Legislative Report (30 August 2007)

The Election Campaign Has Started

A sheep in sheep's clothing.”
(Winston Churchill describing a political opponent "Sayings of the Century” Nigel Rees, pg. 106.)

Make no mistake. The election campaign in our province is now on. Saskatchewan voters may not know exactly when they will be heading to the polls, however, voters can be certain of this: a tired, old NDP government is going to stop at nothing in their desperate attempt to retain power.

First came grants to communities far and wide under the “Building Communities Program”. The community projects given extra money are by and large worthy of support. However, you have to ask yourself: Why was this spending delayed until the weeks before an election call?

Then came the bus advertisements featuring a wolf covered in sheep’s clothing. A brochure obtained and released to the media by the Saskatchewan Party showed the bus ads were part of a broader attempt to suggest the Saskatchewan Party had a hidden agenda that included privatization of the crowns, private for profit health care and a lower minimum wage for our young people. Nothing could be further from the truth.

Who, in fact, had the hidden agenda? Well it appears it was the Calvert NDP. Someone in their campaign headquarters failed to mention to the City of Regina that these were political ads that would go against city policy. The city has a policy that prohibits ads considered demeaning or defamatory on buses. Once the true nature of the ads was discovered, the city pulled down the advertising. Funny, the NDP were adamant the Liberals take down bus ads in 1998 that said “Save The Plains” (hospital) because the NDP considered them political. The ads were removed, and they weren’t even mean-spirited like the wolf campaign!

Then, the NDP’s attack website became active. That website repeats the bogus hidden agenda theme outlined in the original brochure, plus takes direct aim at Brad Wall, complete with extremely selective quotations from media coverage.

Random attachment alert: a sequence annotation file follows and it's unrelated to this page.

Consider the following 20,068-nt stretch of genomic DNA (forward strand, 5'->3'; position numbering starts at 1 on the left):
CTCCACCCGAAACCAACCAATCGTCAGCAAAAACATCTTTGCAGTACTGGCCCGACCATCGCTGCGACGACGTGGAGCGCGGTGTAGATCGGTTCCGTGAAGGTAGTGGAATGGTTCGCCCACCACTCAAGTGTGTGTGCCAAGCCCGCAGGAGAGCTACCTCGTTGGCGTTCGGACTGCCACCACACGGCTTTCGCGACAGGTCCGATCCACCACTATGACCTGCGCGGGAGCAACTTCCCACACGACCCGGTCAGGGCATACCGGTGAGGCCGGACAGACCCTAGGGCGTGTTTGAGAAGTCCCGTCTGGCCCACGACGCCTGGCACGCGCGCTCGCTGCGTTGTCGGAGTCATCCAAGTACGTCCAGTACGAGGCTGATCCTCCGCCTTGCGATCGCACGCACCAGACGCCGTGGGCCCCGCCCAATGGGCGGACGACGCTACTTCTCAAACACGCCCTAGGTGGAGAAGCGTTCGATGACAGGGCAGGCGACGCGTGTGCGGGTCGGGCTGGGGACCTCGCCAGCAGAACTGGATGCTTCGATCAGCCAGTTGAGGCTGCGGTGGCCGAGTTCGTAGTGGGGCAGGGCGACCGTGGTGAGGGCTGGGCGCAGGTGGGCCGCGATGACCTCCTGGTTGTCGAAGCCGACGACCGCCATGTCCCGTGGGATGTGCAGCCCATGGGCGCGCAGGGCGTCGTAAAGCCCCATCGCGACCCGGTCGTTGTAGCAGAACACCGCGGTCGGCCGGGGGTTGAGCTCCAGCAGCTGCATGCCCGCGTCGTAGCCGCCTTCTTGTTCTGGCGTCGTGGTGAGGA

Example One:
The NDP website takes this quote from a Star Phoenix article dated September 24th, 2004. It states: “While his parents were entrepreneurs, Wall admitted that the entrepreneurial gene may have passed him by”. This self-deprecating remark is taken totally out of context from an article headlined “What’s the big idea? Sask Party has a few”, that also includes the following observation deemed unworthy of repetition by the NDP:

  • Wall, by taking a lot of time to think through the sectors of the economy and where he sees Saskatchewan’s potential, is setting himself up so he can speak with authority to both urban and rural people who want Saskatchewan to move ahead.”
  • Wall is not an ideologue about whether the province might still put money into the economy in new sectors such as life sciences.”
  • Economic development has not been the strong suit of the Calvert government so far”.
  • Industry Minister Eric Cline felt the need to instantly respond to it and then could find little bad to say about Wall’s paper. In fact, Cline appeared to be downright embarrassed the NDP has been caught flat-footed on honing its economic vision, having delayed the economic summit that was supposed to take place this fall.”
Example Two:
The NDP quotes a small section of a January 19th 2005 article in the Regina Leader Post to suggest it is the universal media opinion that the Saskatchewan Party has had a “year of wheel-spinning—one step back for every step forward. That kind of “selective editing by the Calvert NDP is a complete distortion of an article headlined “New policy book could help Saskatchewan Party take off” which makes, among others, the following observations:
  • Today Wall and the Saskatchewan Party are scheduled to release the policy review of the party’s 2005 policy convention and, if initial indications from Saskatchewan Party sources prove to be true, it may redefine how we view the party.”
  • Both in the breadth and depth of what Wall will be putting forward far exceeds anything we’ve seen from the Saskatchewan Party in the past."
Example Three:
The NDP quotes two sentences from a January 20th article in the Saskatoon Star Phoenix stating that the “moderate new face of the Saskatchewan Party has perhaps been a long time coming”.

Read on in the article, and you discover these interesting observations the NDP chose to neglect:

  • On all of this, the NDP will argue that Wall can’t be trusted. On its website, the party (NDP) already features a selection of quotes from Wall’s pronouncements over the years designed to discredit his aspirations…”
  • Wall himself is an interesting mix of right and left. One of the themes that runs through his policy document is respect for diversity

So there you have it. Rather than trying to put forward honest alternatives and a sincere debate about policy differences and differences in vision, the NDP has lowered the bar. It has chosen to begin an early pre-election campaign with lies, scare tactics and selective quotations. The people of Saskatchewan will see this for what it is—a desperate attempt to hang on to power.

If you have a question about this report or any other matter, just Contact Lyle.

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